Shang-Chi becomes first Asian American character to star in Marvel movie


Promotional material courtesy of Walt Disney Studios/Marvel Studios

Shang-Chi (Simu Liu), Katy (Awkwafina) and Xialing (Meng’er Zhang) star in Shang-Chi, the latest movie in the Marvel Cinematic Universe, and the first featuring an almost entirely Asian-American cast.

Shang-Chi and the Legend of the Ten Rings was officially released on Sept. 3, 2021 as the second Marvel movie to come out since the beginning of the pandemic. This cinematic franchise has redefined the limits of superhero movies when it has historically been dominated by white, male characters. While characters in Marvel comic books are typically more diverse, the films have taken a while to catch up. The Marvel Cinematic Universe (MCU) takes a long overdue step forward in introducing Shang-Chi (Simu Liu) as the first Asian American superhero. 

The movie starts in San Francisco where Shang-Chi is living a normal life with his best friend Katy (Awkwafina). This all changes when his father, Xu Wenwu (Tony Leung), whom he isolated himself from when he was younger, finds him and attempts to recruit him in his mission to find his dead wife. Katy finds out that Shang-Chi has hidden his true identity from her. 

Shang-Chi explains that his mother died when he was a child and his father ended up falling apart in his grief. He decided to train Shang-Chi as an assassin because he thought they were too weak to protect themselves. With his father back in his life, Shang-Chi and Katy search for his sister, Xialing (Meng’er Zhang), to protect her from their father’s destructive and delusional antics. 

Most Marvel films focus on plot but in this case, the relationships between characters and the emotions they experienced were prioritized. The characters all have faults and individual motivations that make them more interesting than the typical good guy who never makes mistakes and the bad guy with no humanity. Shang-Chi is a compelling protagonist because he admits when he has made a mistake and is motivated to help the people that suffered from it. His father, the antagonist in the movie, is a man who lets his grief consume him and doesn’t realize that other people are hurting too. To create a depth to the characters with imperfect, human traits was a good choice and made them easy to empathize with.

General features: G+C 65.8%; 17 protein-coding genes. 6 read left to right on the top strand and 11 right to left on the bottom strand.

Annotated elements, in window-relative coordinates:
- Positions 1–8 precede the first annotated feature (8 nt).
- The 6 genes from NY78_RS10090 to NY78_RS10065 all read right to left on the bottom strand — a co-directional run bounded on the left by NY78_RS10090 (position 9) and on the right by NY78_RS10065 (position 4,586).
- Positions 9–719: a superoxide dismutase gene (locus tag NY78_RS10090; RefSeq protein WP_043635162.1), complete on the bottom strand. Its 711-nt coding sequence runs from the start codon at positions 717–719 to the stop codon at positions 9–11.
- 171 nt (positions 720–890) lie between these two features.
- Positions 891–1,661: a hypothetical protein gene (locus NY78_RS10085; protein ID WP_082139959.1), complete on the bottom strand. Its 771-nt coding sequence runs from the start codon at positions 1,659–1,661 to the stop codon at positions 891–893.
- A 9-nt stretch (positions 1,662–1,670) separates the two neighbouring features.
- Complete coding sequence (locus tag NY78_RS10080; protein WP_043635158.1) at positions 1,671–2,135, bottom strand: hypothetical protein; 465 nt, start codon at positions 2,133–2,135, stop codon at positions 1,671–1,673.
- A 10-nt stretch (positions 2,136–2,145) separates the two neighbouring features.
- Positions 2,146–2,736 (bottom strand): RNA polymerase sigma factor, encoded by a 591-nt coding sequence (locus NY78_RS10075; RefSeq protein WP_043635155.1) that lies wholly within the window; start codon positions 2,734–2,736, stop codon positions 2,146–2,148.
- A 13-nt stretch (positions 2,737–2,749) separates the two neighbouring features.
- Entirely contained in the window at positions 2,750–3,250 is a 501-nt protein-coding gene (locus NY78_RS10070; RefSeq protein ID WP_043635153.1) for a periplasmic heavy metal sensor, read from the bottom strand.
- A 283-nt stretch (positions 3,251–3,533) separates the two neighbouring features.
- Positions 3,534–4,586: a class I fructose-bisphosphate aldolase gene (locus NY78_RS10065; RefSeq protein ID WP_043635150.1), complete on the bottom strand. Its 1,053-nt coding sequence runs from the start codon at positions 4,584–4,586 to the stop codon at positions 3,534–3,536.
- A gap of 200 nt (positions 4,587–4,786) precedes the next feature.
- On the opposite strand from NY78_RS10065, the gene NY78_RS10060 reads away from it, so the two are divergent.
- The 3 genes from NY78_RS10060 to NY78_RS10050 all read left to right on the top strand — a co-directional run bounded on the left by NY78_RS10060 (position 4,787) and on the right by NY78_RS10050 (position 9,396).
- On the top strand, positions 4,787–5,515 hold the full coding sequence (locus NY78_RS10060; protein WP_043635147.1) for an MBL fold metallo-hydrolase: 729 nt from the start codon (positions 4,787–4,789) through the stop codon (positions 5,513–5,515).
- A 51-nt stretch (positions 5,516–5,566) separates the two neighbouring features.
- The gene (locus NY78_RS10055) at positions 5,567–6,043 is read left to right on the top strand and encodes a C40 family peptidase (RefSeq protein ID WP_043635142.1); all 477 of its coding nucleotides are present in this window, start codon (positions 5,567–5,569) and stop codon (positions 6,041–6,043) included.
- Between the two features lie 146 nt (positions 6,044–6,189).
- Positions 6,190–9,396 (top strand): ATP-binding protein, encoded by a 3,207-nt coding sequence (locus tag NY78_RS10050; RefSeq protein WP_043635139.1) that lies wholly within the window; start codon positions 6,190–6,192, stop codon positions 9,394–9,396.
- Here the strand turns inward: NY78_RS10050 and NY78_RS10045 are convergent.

Unlike other Marvel movies, Shang-Chi uses Hong Kong action styles which were first featured in Crouching Tiger, Hidden Dragon, among other revolutionary films. Actors Michelle Yeoh and Tony Leung, who are known for such movies, join the cast and participate in beautiful fight scenes which are artfully crafted. Along with the choreography of the fight scenes being extremely elaborate, the use of leaves, dust, and water as visuals connected their surroundings to the event itself, bringing the scenes to life. 

In one scene, the characters used a fight as a way to bond on an emotional level and the fighting was less about hurting one another and more about connecting with each other’s power. The characters were able to interact without speech. Connecting fight scenes with emotions that normally aren’t associated with violence was a surprisingly offbeat move for Marvel.

Shang-Chi has been noted as the first cast in the MCU consisting almost entirely of actors of Asian descent. While it is important for the characters to reflect the diversity this world has, it is equally important to accurately represent the cultures that come with them. While this movie still has the energy of a Marvel film and fits in with the rest of the franchise, it is styled to fit the characters and their setting better than Marvel has done before. In the past, Marvel movies have felt strongly Americanized despite being set in different parts of the world. This movie provides hope for the upcoming phases because it honors Marvel and Asian movie history without compromising its integrity.